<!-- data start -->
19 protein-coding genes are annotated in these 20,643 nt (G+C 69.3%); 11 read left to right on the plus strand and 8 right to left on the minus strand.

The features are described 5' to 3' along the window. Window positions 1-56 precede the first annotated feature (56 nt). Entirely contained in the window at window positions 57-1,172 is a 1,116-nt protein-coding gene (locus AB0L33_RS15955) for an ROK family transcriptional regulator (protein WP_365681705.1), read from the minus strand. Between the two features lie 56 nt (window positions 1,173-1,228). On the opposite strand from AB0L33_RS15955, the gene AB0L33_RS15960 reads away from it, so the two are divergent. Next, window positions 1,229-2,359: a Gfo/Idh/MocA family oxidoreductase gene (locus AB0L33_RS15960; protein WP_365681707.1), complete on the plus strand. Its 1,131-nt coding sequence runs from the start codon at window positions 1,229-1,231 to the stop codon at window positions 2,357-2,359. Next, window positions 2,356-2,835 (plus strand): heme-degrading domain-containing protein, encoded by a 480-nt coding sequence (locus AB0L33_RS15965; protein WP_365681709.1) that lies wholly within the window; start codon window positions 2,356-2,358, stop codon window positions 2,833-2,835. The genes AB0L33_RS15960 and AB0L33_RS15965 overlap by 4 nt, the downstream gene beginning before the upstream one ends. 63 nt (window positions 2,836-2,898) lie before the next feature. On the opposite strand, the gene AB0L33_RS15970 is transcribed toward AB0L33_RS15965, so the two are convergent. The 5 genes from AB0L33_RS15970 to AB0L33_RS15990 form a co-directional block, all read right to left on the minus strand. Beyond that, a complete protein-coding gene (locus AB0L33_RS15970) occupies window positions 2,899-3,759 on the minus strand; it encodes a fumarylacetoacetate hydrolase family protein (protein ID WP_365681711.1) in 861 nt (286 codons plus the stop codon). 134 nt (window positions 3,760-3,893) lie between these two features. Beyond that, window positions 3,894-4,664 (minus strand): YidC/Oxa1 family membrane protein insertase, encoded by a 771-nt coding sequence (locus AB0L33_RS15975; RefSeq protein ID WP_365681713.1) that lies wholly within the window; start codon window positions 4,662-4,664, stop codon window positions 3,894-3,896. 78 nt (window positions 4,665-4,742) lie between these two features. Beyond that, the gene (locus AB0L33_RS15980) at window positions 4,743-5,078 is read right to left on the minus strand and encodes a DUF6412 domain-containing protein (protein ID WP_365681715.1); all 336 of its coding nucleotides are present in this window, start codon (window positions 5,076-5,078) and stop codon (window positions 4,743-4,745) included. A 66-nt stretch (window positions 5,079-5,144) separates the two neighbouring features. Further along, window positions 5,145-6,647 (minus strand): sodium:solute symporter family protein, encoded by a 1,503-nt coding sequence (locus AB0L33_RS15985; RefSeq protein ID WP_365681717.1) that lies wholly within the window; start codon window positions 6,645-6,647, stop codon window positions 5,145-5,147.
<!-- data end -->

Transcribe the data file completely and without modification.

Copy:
19 protein-coding genes are annotated in these 20,643 nt (G+C 69.3%); 11 read left to right on the plus strand and 8 right to left on the minus strand.

The features are described 5' to 3' along the window. Window positions 1-56 precede the first annotated feature (56 nt). Entirely contained in the window at window positions 57-1,172 is a 1,116-nt protein-coding gene (locus AB0L33_RS15955) for an ROK family transcriptional regulator (protein WP_365681705.1), read from the minus strand. Between the two features lie 56 nt (window positions 1,173-1,228). On the opposite strand from AB0L33_RS15955, the gene AB0L33_RS15960 reads away from it, so the two are divergent. Next, window positions 1,229-2,359: a Gfo/Idh/MocA family oxidoreductase gene (locus AB0L33_RS15960; protein WP_365681707.1), complete on the plus strand. Its 1,131-nt coding sequence runs from the start codon at window positions 1,229-1,231 to the stop codon at window positions 2,357-2,359. Next, window positions 2,356-2,835 (plus strand): heme-degrading domain-containing protein, encoded by a 480-nt coding sequence (locus AB0L33_RS15965; protein WP_365681709.1) that lies wholly within the window; start codon window positions 2,356-2,358, stop codon window positions 2,833-2,835. The genes AB0L33_RS15960 and AB0L33_RS15965 overlap by 4 nt, the downstream gene beginning before the upstream one ends. 63 nt (window positions 2,836-2,898) lie before the next feature. On the opposite strand, the gene AB0L33_RS15970 is transcribed toward AB0L33_RS15965, so the two are convergent. The 5 genes from AB0L33_RS15970 to AB0L33_RS15990 form a co-directional block, all read right to left on the minus strand. Beyond that, a complete protein-coding gene (locus AB0L33_RS15970) occupies window positions 2,899-3,759 on the minus strand; it encodes a fumarylacetoacetate hydrolase family protein (protein ID WP_365681711.1) in 861 nt (286 codons plus the stop codon). 134 nt (window positions 3,760-3,893) lie between these two features. Beyond that, window positions 3,894-4,664 (minus strand): YidC/Oxa1 family membrane protein insertase, encoded by a 771-nt coding sequence (locus AB0L33_RS15975; RefSeq protein ID WP_365681713.1) that lies wholly within the window; start codon window positions 4,662-4,664, stop codon window positions 3,894-3,896. 78 nt (window positions 4,665-4,742) lie between these two features. Beyond that, the gene (locus AB0L33_RS15980) at window positions 4,743-5,078 is read right to left on the minus strand and encodes a DUF6412 domain-containing protein (protein ID WP_365681715.1); all 336 of its coding nucleotides are present in this window, start codon (window positions 5,076-5,078) and stop codon (window positions 4,743-4,745) included. A 66-nt stretch (window positions 5,079-5,144) separates the two neighbouring features. Further along, window positions 5,145-6,647 (minus strand): sodium:solute symporter family protein, encoded by a 1,503-nt coding sequence (locus AB0L33_RS15985; RefSeq protein ID WP_365681717.1) that lies wholly within the window; start codon window positions 6,645-6,647, stop codon window positions 5,145-5,147.